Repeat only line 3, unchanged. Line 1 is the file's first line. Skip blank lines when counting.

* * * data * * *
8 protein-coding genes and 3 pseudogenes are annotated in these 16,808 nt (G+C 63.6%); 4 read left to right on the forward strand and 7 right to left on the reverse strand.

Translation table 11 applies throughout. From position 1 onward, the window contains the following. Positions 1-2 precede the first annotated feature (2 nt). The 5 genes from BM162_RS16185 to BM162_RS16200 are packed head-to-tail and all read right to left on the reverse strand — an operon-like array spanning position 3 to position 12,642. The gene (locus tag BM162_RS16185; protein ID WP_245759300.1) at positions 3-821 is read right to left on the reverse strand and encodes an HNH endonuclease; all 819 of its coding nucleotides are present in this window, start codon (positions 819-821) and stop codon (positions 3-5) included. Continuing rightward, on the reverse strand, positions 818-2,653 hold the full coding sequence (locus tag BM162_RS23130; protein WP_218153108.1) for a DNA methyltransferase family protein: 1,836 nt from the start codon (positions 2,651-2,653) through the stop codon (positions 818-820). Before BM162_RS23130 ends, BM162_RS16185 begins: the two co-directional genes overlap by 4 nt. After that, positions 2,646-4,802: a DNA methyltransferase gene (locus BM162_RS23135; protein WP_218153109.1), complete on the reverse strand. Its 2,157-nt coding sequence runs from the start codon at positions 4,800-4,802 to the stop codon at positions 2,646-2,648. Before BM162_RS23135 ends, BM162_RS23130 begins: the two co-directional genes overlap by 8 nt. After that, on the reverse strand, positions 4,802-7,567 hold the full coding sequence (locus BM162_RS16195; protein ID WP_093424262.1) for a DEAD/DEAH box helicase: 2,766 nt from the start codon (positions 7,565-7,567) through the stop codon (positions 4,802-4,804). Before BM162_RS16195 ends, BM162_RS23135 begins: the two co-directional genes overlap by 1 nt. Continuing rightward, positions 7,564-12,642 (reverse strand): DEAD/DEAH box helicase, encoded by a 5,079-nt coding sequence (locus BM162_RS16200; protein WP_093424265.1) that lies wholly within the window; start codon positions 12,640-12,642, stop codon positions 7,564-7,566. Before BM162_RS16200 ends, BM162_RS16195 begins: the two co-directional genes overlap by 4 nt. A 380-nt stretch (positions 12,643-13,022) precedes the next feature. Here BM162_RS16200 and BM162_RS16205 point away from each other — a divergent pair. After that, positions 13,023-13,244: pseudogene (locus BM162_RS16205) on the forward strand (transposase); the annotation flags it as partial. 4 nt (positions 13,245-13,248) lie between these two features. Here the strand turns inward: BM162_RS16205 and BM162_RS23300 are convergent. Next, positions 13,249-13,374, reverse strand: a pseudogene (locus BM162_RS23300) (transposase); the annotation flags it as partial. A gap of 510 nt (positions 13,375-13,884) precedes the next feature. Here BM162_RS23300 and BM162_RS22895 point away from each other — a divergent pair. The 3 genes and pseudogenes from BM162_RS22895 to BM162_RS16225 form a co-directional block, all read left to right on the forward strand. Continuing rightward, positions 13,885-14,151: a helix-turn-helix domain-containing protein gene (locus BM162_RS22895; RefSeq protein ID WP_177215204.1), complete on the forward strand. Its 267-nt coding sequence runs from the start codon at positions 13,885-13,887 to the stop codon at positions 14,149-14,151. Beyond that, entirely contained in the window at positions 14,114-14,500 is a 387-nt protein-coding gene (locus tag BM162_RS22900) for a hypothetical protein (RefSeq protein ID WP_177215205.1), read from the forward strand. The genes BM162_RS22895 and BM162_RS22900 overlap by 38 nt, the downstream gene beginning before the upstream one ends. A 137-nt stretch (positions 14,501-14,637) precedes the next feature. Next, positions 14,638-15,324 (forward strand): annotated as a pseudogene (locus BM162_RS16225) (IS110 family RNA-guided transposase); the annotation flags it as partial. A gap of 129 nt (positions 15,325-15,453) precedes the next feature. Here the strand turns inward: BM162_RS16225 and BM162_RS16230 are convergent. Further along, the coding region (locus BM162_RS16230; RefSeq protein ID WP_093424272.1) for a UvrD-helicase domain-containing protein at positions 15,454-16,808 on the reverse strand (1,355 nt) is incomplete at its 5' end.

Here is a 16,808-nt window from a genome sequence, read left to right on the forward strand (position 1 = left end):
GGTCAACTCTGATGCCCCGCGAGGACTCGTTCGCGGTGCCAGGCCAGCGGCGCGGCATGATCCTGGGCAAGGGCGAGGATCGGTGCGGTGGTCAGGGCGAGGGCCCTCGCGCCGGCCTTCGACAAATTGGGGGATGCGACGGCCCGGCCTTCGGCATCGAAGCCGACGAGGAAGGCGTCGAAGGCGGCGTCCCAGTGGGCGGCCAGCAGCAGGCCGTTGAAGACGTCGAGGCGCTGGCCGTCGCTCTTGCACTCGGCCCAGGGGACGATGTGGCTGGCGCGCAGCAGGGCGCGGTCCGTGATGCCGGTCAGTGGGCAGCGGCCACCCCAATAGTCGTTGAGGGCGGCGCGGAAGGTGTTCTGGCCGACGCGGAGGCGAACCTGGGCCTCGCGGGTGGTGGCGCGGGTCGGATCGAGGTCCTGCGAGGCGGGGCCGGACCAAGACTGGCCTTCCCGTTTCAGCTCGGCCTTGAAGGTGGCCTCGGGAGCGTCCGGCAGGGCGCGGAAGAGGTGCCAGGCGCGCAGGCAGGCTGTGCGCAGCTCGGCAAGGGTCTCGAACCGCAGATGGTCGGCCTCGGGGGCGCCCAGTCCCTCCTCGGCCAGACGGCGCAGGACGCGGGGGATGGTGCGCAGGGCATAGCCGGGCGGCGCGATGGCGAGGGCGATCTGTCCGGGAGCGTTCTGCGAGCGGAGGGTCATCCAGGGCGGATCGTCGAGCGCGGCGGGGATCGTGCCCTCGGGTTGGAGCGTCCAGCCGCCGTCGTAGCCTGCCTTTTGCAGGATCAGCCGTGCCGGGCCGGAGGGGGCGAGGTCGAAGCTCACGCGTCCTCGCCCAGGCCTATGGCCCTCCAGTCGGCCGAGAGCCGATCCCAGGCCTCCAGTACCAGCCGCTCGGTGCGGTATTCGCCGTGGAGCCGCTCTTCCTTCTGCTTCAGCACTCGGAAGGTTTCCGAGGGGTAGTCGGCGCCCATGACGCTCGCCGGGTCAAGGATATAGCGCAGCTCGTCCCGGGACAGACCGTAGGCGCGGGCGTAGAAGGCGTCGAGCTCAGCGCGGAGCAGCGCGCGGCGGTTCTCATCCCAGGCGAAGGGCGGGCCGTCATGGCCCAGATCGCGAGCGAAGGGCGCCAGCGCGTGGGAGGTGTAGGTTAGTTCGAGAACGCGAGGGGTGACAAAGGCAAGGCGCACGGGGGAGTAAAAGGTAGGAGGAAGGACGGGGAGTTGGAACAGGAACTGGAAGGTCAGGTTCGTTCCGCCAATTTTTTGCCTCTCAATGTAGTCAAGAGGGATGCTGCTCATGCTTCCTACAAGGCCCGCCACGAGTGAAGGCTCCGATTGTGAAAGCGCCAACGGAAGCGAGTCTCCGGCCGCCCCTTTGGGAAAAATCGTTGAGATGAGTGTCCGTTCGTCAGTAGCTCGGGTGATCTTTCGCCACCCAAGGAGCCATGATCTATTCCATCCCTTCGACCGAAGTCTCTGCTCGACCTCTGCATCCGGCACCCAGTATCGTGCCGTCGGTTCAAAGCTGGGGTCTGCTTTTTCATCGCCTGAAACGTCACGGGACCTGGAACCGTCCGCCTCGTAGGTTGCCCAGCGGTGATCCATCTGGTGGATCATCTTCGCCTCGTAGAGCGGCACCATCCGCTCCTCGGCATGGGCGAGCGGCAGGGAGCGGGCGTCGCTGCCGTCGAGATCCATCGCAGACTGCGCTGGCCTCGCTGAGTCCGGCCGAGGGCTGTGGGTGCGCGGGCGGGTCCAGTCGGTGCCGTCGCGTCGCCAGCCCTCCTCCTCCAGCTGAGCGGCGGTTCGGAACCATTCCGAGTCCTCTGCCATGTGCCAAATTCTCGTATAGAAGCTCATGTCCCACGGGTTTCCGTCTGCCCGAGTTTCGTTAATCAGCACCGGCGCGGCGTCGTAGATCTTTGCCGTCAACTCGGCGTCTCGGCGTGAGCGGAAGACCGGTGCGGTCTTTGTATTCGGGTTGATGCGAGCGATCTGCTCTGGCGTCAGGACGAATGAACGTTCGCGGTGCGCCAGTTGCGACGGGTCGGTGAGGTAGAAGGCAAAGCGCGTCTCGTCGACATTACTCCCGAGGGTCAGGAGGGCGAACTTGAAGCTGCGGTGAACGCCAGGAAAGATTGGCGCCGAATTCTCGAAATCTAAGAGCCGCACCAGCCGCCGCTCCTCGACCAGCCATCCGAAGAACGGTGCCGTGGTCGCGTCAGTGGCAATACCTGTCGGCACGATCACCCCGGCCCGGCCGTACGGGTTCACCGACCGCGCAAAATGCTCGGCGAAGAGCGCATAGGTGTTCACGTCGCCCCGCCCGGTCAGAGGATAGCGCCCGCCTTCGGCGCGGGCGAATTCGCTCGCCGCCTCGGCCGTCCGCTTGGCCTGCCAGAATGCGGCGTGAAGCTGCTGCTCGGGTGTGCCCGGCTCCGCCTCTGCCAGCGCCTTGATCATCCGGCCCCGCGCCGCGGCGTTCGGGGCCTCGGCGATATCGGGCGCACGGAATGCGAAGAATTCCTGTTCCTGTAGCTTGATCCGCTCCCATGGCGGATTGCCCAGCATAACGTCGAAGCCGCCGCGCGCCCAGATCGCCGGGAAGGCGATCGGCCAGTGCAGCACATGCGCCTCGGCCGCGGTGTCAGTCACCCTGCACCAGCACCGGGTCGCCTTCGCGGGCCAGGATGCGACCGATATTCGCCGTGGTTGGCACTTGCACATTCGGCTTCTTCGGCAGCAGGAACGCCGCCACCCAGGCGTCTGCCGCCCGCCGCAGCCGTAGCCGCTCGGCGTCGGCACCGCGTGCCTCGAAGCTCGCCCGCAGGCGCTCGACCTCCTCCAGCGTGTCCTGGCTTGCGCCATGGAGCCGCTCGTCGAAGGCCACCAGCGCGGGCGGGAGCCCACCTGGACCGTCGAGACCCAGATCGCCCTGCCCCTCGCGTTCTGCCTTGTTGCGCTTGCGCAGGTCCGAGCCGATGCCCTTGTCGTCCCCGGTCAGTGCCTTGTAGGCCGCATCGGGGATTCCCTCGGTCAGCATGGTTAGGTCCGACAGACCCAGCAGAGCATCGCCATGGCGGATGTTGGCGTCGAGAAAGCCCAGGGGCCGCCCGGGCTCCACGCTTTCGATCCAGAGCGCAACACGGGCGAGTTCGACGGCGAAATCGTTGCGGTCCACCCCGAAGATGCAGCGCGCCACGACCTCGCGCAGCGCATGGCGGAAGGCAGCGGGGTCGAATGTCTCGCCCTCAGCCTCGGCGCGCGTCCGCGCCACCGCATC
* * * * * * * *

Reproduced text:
Here is a 16,808-nt window from a genome sequence, read left to right on the forward strand (position 1 = left end):